24: No Happy Endings For Jack Bauer + Movie News

24 Season 8 Episodes 23/24 Press Release (2:00PM – 4:00PM)


After eight seasons and 194 hours, the inventive and suspenseful 24, which has been nominated for 68 Emmys, reaches its historic conclusion. In a special two-hour television event, emotions run high as the harrowing day climaxes with resolute President Taylor closing in on a world-changing peace treaty and a vengeful Jack Bauer taking matters into his own hands for one last unforgettable job. The events of the groundbreaking and iconic action-packed series come full circle in the “Day 8: 2:00 PM-4:00 PM” two-hour season finale of 24 airing Monday, May 24 (8:00-10:00 PM ET/PT) on FOX.

Πηγή: 24Spoilers

No Happy Endings For Jack Bauer

Los Angeles Times: "Get the Kleenex out, and brace yourself for some real-time drama as "24" reaches its end.

During a conference call with reporters on Friday, "24" executive producer Howard Gordon said the Fox ticktocking drama will not end with Jack Bauer (Kiefer Sutherland) smiling joyfully at the cameras, planning a trip to Disneyland with his granddaughter.

"One thing we tried and didn't work was a happily-ever-after for Jack," Gordon said. "What he's done -- forget about the last eight seasons -- but in these last six episodes ... leaves him, once again, in a very morally compromised place, morally, ethically and emotionally. This show is a tragedy, and to give Jack a happy ending just didn't feel authentic.

"Where we wanted to leave Jack was something that we tried on for size," he said. "And the one we came to at the end was the one that felt just right. So it wasn't for lack of trying a couple of different ways, but we knew it when we saw it that this was the right way to do it
.... But in the spirit of taking the series to a place where it hasn't been before, we've done this thing, and it's certainly not playing it safe. But it is very emotionally climactic, and we're pretty excited by it."

"The good part about Jack's character is that we never press reset." Gordon said. "Jack is a character, and you feel the accumulated scars of his experience and the weight of his actions for eight years. Jack's never been able to snap back.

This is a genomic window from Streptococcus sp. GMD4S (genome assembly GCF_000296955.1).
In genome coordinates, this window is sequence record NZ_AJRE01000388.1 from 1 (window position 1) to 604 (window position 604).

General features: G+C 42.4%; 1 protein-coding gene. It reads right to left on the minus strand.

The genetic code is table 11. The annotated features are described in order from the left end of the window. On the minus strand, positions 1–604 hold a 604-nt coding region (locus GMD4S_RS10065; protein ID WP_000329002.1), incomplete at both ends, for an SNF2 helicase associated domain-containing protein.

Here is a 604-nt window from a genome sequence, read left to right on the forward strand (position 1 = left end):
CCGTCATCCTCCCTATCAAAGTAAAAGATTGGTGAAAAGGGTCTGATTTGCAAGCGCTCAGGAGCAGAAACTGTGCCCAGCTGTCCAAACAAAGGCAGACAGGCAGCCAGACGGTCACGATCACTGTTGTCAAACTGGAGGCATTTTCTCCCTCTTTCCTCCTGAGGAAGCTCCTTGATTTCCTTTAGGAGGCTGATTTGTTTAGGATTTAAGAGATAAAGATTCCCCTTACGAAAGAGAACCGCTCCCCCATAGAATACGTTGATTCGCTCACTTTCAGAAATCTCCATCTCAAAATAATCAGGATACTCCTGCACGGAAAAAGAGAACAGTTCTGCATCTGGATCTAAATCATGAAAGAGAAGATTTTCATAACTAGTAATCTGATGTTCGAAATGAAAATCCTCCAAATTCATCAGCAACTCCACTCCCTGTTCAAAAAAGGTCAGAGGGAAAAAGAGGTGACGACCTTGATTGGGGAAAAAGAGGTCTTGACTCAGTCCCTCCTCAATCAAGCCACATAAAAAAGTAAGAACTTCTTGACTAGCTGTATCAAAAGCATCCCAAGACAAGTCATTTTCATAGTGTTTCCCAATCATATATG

Even with Audrey, it's not like it discounted the tragedy that preceded it. And just like the beginning of this year, for a moment, Jack allowed himself a moment of joy or possibility of human contact with his daughter and her husband and his granddaughter. I don't think Jack's ever going to recover from what's gone on. And it just adds to the weight and the complexity and the darkness of his character."

"To me, the show was always going to end the way it was going to end, whether there was a ninth season or a movie because the story's been told," Gordon said. "I think what changed was the context of it all. In other words, it really took on a different meaning. Any number of seasons in years past could have been a really cool series finale. And only the fact that this was our series finale did it really have the kind of context that, wow, we're really saying goodbye to this character. And there is a final moment that is very, very specific to this series finale. It's not so much a plot moment, but it's a punctuation mark that is unique to the series finale.""

TVGuide: "in the end Gordon hopes that the series finale will provoke the intended emotion: loss. "When you watch the finale, you'll miss Jack the moment the last second ticks down," Gordon says. "That's the objective.""

24: Movie News

Los Angeles Times: "Gordon said he hopes that the much-discussed 24 movie will be released within a year or two, but the planning of that film is in initial stages. Writer Billy Ray has written a first draft, which Sutherland has read. Ray, Sutherland and Gordon are working on a second draft together, but no one at Fox has seen the script yet, he said. Gordon says they are working toward the dual goal of honoring the franchise in a film while trying to attract newcomers to it as well.

"We need to make sure that, like every season, we're moving forward," he said. "When we begin, Jack needs to be in a different place than he's been before.""

E! online: "As for the much-talked-about movie, Kiefer was happy to chat about what will become of our favorite TV superagents. "It's going to be a real fresh start for us," he says. "It'll be the first time we're not doing it in real time. The film will be a two-hour representation of a 24 hour day, which alleviates the writers of the responsibility of writing in real time, which is unbelievably difficult."

The whole process is progressing nicely, too, he tells us: "We just got a screenplay, we're working on that. It's in the proper stages and we can start to hopefully put together a production schedule.""

TVGuide: "There's a script, but the studio hasn't read or approved it, so any intel must be taken with a grain of salt. As of now, the movie finds Jack all over Eastern Europe, but particularly in Prague. Of all the cast members past and present, only Chloe (Mary Lynn Rajskub) is being considered to appear alongside Jack. Further, I'm hearing that no effort will be made for the film to be canonical — that is, it won't necessarily be a "sequel" to the TV series."